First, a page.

Immortalized in Medicine and on Canvas

The controversial, lifesaving legacy of Henrietta Lacks

By Smithsonian's National Portrait Gallery

Smithsonian National Museum of African American History and Culture

Henrietta Lacks (HeLa): The Mother of Modern Medicine (2017) by Kadir NelsonOriginal Source: Collection of the Smithsonian National Museum of African American History and Culture and National Portrait Gallery, Gift from Kadir Nelson and the JKBN Group, LLC

A poor Black woman from rural Virginia, Henrietta Lacks saved countless lives—without ever knowing it. She had an immense global impact on medicine, although her controversial story was ignored, hidden, falsified, and left untold for decades.

Henrietta Lacks (c. 1945) by UnknownOriginal Source: Flickr

Born Loretta Pleasant in Roanoke, VA in 1920, Henrietta Lacks descended from enslaved individuals in the Jim Crow era. After her mother died in 1924, Lacks’s grandfather raised her on the family farm.

She had her first child at 14, and a second before marrying their father, David “Day” Lacks, in 1940. During World War II, they moved to this home near Baltimore, so Day could work at the United States Steel Sparrows Point plant. Note the historic marker next to the center door.

In March 1951, after the birth of her fifth child, Lacks was diagnosed with cervical cancer at Johns Hopkins Hospital. Despite receiving standard radium treatments, she died at 31.

HeLa-I Cells (2007-10-01) by National Institutes of HealthOriginal Source: Wikipedia

While Lacks was alive, a surgeon removed part of her tumor during a biopsy without requesting permission or even informing Lacks, and delivered the cells to Johns Hopkins Hospital laboratory.

Lacks’s cells survived and thrived, duplicating at an astonishing rate. Named “HeLa” for the first two letters of her name, the cells were the first “immortal” cell line available for medical research.

Lee Weigt and DNA sequencer (2011) by Ken RahaimOriginal Source: National Museum of Natural History

Soon, they were distributed to laboratories around the world. They have been used in medical research ever since, contributing to more than 17,000 patents in treatments for conditions ranging from polio and Parkinson’s disease to AIDS, hemophilia, and infertility.

Henrietta Lacks (c. 1945) by UnknownOriginal Source: Flickr

Lacks’s family were not aware of the cell line’s existence until two decades later. Lacks’s medical records and her family’s genetic information were made public without the family’s permission.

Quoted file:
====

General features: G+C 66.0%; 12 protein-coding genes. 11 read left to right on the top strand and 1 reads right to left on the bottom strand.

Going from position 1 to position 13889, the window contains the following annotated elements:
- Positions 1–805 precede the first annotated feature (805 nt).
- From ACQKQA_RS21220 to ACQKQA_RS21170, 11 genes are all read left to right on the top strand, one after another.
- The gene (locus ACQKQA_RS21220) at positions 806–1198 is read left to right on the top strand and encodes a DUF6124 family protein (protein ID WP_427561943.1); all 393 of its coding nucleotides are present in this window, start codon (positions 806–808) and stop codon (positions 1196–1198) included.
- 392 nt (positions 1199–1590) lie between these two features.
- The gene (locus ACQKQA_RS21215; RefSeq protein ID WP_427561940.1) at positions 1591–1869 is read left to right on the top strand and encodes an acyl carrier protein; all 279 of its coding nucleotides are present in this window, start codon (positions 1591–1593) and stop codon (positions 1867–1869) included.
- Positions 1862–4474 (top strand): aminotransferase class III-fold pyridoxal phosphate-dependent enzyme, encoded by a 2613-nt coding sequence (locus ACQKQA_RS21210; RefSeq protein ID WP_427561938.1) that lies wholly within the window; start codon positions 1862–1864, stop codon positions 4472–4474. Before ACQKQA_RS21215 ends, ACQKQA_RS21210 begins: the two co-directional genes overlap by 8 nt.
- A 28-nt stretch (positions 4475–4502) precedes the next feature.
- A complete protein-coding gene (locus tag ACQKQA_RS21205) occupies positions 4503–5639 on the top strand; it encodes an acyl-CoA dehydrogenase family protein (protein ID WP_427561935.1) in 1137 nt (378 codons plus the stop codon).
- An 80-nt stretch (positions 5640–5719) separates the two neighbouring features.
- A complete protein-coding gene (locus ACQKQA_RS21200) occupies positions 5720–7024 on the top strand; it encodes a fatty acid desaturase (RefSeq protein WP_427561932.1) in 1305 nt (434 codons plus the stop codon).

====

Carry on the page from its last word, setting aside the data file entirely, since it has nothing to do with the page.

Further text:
Considering the history of medical testing on African Americans without their consent, the issue of racial inequities complicates the story of Henrietta Lacks and medical ethics.

Kadir Nelson (2017-11-04) by Larry D. MooreOriginal Source: Wikipedia

In 2017, award-winning artist, author and illustrator Kadir Nelson donated his vibrant portrait of Henrietta Lacks to the Smithsonian National Portrait Gallery and National Museum of African American History and Culture.  He uses visual elements to convey Lacks’ legacy.

Henrietta Lacks (HeLa): The Mother of Modern Medicine (2017) by Kadir NelsonOriginal Source: Collection of the Smithsonian National Museum of African American History and Culture and National Portrait Gallery, Gift from Kadir Nelson and the JKBN Group, LLC

Nelson explains the symbolism embedded in his painting: “I elected to paint a prideful and glowing portrait of Henrietta Lacks who is often referred to as, ‘The Mother of Modern Medicine,’ visually juxtaposing faith and science."

"Lacks smiles pleasantly."

"She stands with her beautifully manicured hands crossed, covering her womb (the birthplace of the immortal cell line), while cradling her beloved Bible (a symbol of her strong faith)."

"Her deep-red dress is covered with a vibrant floral pattern that recalls images of cell structure and division, while two of its four dime-sized buttons are noticeably missing (a reference to the cells that were taken from her body without her knowledge)."

"Her bright yellow hat functions as a halo (recalling Renaissance paintings of saints like the Virgin Mary)…"

"The decorative wallpaper behind her forms a repeated hexagonal pattern, a design containing the ‘flower of life,’ an ancient symbol of immortality and exponential growth, two distinctive qualities of her unique and incredibly durable cells...”

"…while pearls (a symbol of the aggressive cancer that took her life) hang from her neck."

One of a very few formal paintings of her, Kadir Nelson’s portrait honors Henrietta Lacks’s life and legacy.  

Credits: Story

Collection of Smithsonian National PortraitGallery and National Museum of African American History and Culture, Gift from Kadir Nelson and the JKBN Group, LLC.
© 2017 Kadir Nelson

Credits: All media
The story featured may in some cases have been created by an independent third party and may not always represent the views of the institutions, listed below, who have supplied the content.
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